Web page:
3D standard brain of the sphinx moth Manduca sexta: sex-dimorphism and development
Basil El Jundi, Wolf Hütteroth, Joachim Schachtner
Tierphysiologie, Philipps-Universität Marburg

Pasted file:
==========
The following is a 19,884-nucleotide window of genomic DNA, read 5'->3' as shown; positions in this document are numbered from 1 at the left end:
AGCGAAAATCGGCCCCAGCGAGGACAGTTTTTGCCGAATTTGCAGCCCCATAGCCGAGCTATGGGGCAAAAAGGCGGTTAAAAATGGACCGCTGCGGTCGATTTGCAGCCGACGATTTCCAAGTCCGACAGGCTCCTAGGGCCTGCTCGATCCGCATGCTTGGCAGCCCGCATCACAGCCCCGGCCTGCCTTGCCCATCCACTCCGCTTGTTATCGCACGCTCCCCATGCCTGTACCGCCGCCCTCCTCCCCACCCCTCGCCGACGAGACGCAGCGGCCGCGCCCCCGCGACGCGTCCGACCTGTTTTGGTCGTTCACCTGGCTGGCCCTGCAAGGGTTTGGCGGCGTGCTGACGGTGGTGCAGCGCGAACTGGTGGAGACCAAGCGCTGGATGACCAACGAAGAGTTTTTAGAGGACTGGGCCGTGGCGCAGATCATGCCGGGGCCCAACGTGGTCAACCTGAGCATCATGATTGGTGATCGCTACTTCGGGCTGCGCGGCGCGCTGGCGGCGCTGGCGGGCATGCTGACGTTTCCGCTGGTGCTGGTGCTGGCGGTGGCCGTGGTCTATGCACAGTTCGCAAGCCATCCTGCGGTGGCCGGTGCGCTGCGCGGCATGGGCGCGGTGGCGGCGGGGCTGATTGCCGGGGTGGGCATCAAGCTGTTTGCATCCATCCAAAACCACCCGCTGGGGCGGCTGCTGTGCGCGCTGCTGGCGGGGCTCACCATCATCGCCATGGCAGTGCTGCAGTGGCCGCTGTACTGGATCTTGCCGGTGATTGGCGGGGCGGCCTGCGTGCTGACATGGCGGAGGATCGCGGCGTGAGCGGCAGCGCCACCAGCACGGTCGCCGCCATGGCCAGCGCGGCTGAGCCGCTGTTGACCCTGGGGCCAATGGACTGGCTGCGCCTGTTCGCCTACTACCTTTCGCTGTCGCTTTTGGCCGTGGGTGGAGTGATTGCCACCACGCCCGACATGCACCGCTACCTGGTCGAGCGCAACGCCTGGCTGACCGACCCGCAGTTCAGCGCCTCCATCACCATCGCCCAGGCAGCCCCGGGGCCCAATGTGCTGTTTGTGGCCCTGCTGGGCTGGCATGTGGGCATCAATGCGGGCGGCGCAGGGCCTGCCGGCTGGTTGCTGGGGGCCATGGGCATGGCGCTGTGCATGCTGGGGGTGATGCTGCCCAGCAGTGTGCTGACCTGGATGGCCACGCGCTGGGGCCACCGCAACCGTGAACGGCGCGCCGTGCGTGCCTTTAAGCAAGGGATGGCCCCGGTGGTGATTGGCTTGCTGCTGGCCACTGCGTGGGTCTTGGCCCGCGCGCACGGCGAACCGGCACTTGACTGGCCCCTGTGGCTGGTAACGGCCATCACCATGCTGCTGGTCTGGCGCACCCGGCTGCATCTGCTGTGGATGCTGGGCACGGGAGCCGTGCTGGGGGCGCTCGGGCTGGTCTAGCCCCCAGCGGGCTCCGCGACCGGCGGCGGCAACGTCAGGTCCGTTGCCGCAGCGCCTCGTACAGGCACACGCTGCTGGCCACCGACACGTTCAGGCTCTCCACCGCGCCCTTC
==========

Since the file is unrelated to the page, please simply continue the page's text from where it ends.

The basic properties of brain circuits are specified during development while shaping of the circuits occurs postnatal. Important tools to study changes in brain structure independent of individual variations are 3D standard atlases of defined brain areas. We use M. sexta to study brain development and plasticity, especially of areas involved in processing of olfactory information. In insects, odor information is first processed in the antennal lobes (AL) and then conveyed to higher brain centers. The AL are, similar to the vertebrate olfactory bulbs, organized in neuropilar substructures called glomeruli. The AL of M. sexta display a sex-dimorphism reflected by three specialized glomeruli which are in both sexes easy to identify by their shape, size and location. One aim of this study was to analyze whether this sex-dimorphism is restricted to the AL or is also present in other brain areas. Based on immunostainings against synapsin we reconstructed and standardized 15 brain areas plus seven ordinary glomeruli from 12 females and 6 males. Analysis of the data revealed no sexdimorphism in the ordinary glomeruli, while all other brain areas are substantially larger in females. During metamorphosis the brain undergoes considerable remodeling including new formation of neuropils, e.g. AL. To further understand mechanisms involved in the metamorphic transition of the brain, we chose 11 defined stages for brain reconstruction and generated a 4D visualization of brain development.